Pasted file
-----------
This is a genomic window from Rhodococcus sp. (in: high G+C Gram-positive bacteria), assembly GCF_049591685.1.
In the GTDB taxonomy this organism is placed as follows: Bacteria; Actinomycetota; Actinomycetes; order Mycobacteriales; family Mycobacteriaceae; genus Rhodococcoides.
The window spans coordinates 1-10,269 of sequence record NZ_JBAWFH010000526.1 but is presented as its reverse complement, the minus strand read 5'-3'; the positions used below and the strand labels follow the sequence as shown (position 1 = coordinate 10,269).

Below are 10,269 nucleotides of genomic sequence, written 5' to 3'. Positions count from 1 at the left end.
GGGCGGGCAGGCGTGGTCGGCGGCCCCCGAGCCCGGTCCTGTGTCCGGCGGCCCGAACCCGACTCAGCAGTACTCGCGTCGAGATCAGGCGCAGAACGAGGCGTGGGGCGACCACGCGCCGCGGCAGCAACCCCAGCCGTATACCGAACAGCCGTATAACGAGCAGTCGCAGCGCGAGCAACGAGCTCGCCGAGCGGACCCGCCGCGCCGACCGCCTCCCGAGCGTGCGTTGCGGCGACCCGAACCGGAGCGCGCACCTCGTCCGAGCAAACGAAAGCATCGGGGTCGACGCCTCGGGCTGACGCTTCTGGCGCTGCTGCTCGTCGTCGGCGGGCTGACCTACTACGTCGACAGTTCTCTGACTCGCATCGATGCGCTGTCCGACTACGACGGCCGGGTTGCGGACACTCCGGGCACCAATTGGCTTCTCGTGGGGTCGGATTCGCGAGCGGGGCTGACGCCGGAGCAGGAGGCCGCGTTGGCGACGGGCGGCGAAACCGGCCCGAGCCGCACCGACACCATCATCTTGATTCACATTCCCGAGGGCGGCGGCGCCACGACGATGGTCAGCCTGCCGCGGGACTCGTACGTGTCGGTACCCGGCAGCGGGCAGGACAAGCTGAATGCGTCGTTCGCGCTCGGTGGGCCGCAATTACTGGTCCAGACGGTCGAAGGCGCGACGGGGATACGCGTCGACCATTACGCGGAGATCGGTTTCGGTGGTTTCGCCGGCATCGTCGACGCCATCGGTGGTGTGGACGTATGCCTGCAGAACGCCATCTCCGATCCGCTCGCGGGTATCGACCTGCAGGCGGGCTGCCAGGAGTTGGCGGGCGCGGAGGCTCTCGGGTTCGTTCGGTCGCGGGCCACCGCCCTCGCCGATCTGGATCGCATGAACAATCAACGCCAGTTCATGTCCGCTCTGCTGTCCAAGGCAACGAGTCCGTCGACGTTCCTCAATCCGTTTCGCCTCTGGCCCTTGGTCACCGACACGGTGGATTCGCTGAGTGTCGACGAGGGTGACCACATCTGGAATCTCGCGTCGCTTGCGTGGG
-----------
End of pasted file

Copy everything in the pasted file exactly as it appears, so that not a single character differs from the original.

This is a genomic window from Rhodococcus sp. (in: high G+C Gram-positive bacteria), assembly GCF_049591685.1.
In the GTDB taxonomy this organism is placed as follows: Bacteria; Actinomycetota; Actinomycetes; order Mycobacteriales; family Mycobacteriaceae; genus Rhodococcoides.
The window spans coordinates 1-10,269 of sequence record NZ_JBAWFH010000526.1 but is presented as its reverse complement, the minus strand read 5'-3'; the positions used below and the strand labels follow the sequence as shown (position 1 = coordinate 10,269).

Below are 10,269 nucleotides of genomic sequence, written 5' to 3'. Positions count from 1 at the left end.
GGGCGGGCAGGCGTGGTCGGCGGCCCCCGAGCCCGGTCCTGTGTCCGGCGGCCCGAACCCGACTCAGCAGTACTCGCGTCGAGATCAGGCGCAGAACGAGGCGTGGGGCGACCACGCGCCGCGGCAGCAACCCCAGCCGTATACCGAACAGCCGTATAACGAGCAGTCGCAGCGCGAGCAACGAGCTCGCCGAGCGGACCCGCCGCGCCGACCGCCTCCCGAGCGTGCGTTGCGGCGACCCGAACCGGAGCGCGCACCTCGTCCGAGCAAACGAAAGCATCGGGGTCGACGCCTCGGGCTGACGCTTCTGGCGCTGCTGCTCGTCGTCGGCGGGCTGACCTACTACGTCGACAGTTCTCTGACTCGCATCGATGCGCTGTCCGACTACGACGGCCGGGTTGCGGACACTCCGGGCACCAATTGGCTTCTCGTGGGGTCGGATTCGCGAGCGGGGCTGACGCCGGAGCAGGAGGCCGCGTTGGCGACGGGCGGCGAAACCGGCCCGAGCCGCACCGACACCATCATCTTGATTCACATTCCCGAGGGCGGCGGCGCCACGACGATGGTCAGCCTGCCGCGGGACTCGTACGTGTCGGTACCCGGCAGCGGGCAGGACAAGCTGAATGCGTCGTTCGCGCTCGGTGGGCCGCAATTACTGGTCCAGACGGTCGAAGGCGCGACGGGGATACGCGTCGACCATTACGCGGAGATCGGTTTCGGTGGTTTCGCCGGCATCGTCGACGCCATCGGTGGTGTGGACGTATGCCTGCAGAACGCCATCTCCGATCCGCTCGCGGGTATCGACCTGCAGGCGGGCTGCCAGGAGTTGGCGGGCGCGGAGGCTCTCGGGTTCGTTCGGTCGCGGGCCACCGCCCTCGCCGATCTGGATCGCATGAACAATCAACGCCAGTTCATGTCCGCTCTGCTGTCCAAGGCAACGAGTCCGTCGACGTTCCTCAATCCGTTTCGCCTCTGGCCCTTGGTCACCGACACGGTGGATTCGCTGAGTGTCGACGAGGGTGACCACATCTGGAATCTCGCGTCGCTTGCGTGGG